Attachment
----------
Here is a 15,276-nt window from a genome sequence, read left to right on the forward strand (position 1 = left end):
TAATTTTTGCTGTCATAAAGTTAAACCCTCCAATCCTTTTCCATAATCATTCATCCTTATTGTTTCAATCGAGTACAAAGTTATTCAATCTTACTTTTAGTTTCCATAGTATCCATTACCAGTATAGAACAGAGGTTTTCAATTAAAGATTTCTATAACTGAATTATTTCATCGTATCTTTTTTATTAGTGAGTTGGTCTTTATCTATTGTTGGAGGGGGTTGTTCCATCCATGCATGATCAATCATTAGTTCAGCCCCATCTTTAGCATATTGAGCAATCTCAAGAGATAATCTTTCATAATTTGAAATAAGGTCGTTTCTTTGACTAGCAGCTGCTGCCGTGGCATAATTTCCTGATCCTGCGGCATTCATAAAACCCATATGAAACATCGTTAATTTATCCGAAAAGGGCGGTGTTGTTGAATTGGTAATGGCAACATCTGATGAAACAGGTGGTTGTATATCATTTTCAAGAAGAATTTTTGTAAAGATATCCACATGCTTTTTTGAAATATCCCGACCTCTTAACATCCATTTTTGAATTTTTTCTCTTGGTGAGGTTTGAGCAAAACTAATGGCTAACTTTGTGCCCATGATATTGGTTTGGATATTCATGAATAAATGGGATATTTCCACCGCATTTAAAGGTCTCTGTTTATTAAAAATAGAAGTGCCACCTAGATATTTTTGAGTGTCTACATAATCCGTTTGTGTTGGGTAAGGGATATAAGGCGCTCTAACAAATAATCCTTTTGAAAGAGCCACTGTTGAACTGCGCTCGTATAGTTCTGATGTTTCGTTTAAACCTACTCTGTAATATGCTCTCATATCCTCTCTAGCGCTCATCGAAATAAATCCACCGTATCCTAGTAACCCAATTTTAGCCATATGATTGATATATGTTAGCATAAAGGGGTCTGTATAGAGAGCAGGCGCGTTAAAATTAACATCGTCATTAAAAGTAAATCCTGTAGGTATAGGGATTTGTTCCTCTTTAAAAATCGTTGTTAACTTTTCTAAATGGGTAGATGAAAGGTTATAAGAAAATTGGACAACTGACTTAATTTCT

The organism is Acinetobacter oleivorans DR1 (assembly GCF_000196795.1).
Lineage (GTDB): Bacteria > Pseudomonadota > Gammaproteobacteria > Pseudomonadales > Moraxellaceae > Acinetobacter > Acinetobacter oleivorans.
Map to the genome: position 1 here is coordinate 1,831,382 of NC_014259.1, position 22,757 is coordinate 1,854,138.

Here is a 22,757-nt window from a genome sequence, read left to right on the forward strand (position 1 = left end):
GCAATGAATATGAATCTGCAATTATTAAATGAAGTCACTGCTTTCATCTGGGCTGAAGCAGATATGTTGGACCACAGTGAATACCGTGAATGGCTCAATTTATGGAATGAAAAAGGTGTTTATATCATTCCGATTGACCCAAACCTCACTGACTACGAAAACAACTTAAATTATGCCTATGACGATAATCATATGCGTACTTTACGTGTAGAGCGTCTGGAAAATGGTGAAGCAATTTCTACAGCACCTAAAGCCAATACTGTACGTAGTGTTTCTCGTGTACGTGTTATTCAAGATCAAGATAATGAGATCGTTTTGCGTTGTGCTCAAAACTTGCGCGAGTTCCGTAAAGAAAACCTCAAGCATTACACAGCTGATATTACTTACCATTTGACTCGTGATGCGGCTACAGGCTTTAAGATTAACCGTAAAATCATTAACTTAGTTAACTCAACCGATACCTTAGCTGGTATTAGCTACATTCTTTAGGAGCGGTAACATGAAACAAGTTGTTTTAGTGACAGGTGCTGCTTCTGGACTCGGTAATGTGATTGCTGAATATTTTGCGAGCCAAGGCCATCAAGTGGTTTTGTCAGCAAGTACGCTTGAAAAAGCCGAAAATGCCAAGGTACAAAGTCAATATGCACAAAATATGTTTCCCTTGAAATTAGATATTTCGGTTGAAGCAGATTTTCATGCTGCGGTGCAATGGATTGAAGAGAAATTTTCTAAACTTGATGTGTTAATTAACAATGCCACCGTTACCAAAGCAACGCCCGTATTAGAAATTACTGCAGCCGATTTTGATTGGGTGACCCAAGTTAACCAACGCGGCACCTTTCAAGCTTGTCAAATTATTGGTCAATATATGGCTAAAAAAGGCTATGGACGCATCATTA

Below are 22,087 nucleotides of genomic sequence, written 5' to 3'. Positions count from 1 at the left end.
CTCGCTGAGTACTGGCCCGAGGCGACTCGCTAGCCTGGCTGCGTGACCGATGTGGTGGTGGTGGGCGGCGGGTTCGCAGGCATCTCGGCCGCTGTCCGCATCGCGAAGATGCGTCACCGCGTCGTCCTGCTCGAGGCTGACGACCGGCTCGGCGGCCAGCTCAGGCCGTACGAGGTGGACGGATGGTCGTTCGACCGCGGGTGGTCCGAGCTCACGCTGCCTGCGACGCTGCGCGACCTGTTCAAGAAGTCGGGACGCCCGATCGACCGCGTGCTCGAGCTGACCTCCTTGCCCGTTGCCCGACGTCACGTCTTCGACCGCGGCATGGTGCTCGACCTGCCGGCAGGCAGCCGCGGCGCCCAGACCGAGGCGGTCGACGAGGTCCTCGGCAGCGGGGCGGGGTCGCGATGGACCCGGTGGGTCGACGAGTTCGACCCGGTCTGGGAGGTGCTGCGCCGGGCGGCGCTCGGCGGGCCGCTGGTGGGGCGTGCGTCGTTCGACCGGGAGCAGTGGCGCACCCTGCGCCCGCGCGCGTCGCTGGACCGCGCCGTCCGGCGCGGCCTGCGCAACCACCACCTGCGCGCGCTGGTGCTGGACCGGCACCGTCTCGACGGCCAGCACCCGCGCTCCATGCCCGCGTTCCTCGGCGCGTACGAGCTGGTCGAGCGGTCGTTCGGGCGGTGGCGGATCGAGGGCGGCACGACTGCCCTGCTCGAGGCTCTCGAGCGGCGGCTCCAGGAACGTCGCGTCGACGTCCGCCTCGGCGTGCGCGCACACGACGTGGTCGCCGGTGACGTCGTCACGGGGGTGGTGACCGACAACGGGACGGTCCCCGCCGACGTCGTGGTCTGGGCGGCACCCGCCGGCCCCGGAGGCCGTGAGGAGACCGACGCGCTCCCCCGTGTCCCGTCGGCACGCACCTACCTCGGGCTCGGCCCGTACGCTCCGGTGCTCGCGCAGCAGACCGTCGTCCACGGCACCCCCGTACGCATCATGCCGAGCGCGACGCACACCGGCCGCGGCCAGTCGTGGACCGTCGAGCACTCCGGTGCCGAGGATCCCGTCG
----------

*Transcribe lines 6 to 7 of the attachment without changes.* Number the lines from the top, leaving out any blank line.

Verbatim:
Here is a 22,757-nt window from a genome sequence, read left to right on the forward strand (position 1 = left end):
GCAATGAATATGAATCTGCAATTATTAAATGAAGTCACTGCTTTCATCTGGGCTGAAGCAGATATGTTGGACCACAGTGAATACCGTGAATGGCTCAATTTATGGAATGAAAAAGGTGTTTATATCATTCCGATTGACCCAAACCTCACTGACTACGAAAACAACTTAAATTATGCCTATGACGATAATCATATGCGTACTTTACGTGTAGAGCGTCTGGAAAATGGTGAAGCAATTTCTACAGCACCTAAAGCCAATACTGTACGTAGTGTTTCTCGTGTACGTGTTATTCAAGATCAAGATAATGAGATCGTTTTGCGTTGTGCTCAAAACTTGCGCGAGTTCCGTAAAGAAAACCTCAAGCATTACACAGCTGATATTACTTACCATTTGACTCGTGATGCGGCTACAGGCTTTAAGATTAACCGTAAAATCATTAACTTAGTTAACTCAACCGATACCTTAGCTGGTATTAGCTACATTCTTTAGGAGCGGTAACATGAAACAAGTTGTTTTAGTGACAGGTGCTGCTTCTGGACTCGGTAATGTGATTGCTGAATATTTTGCGAGCCAAGGCCATCAAGTGGTTTTGTCAGCAAGTACGCTTGAAAAAGCCGAAAATGCCAAGGTACAAAGTCAATATGCACAAAATATGTTTCCCTTGAAATTAGATATTTCGGTTGAAGCAGATTTTCATGCTGCGGTGCAATGGATTGAAGAGAAATTTTCTAAACTTGATGTGTTAATTAACAATGCCACCGTTACCAAAGCAACGCCCGTATTAGAAATTACTGCAGCCGATTTTGATTGGGTGACCCAAGTTAACCAACGCGGCACCTTTCAAGCTTGTCAAATTATTGGTCAATATATGGCTAAAAAAGGCTATGGACGCATCATTA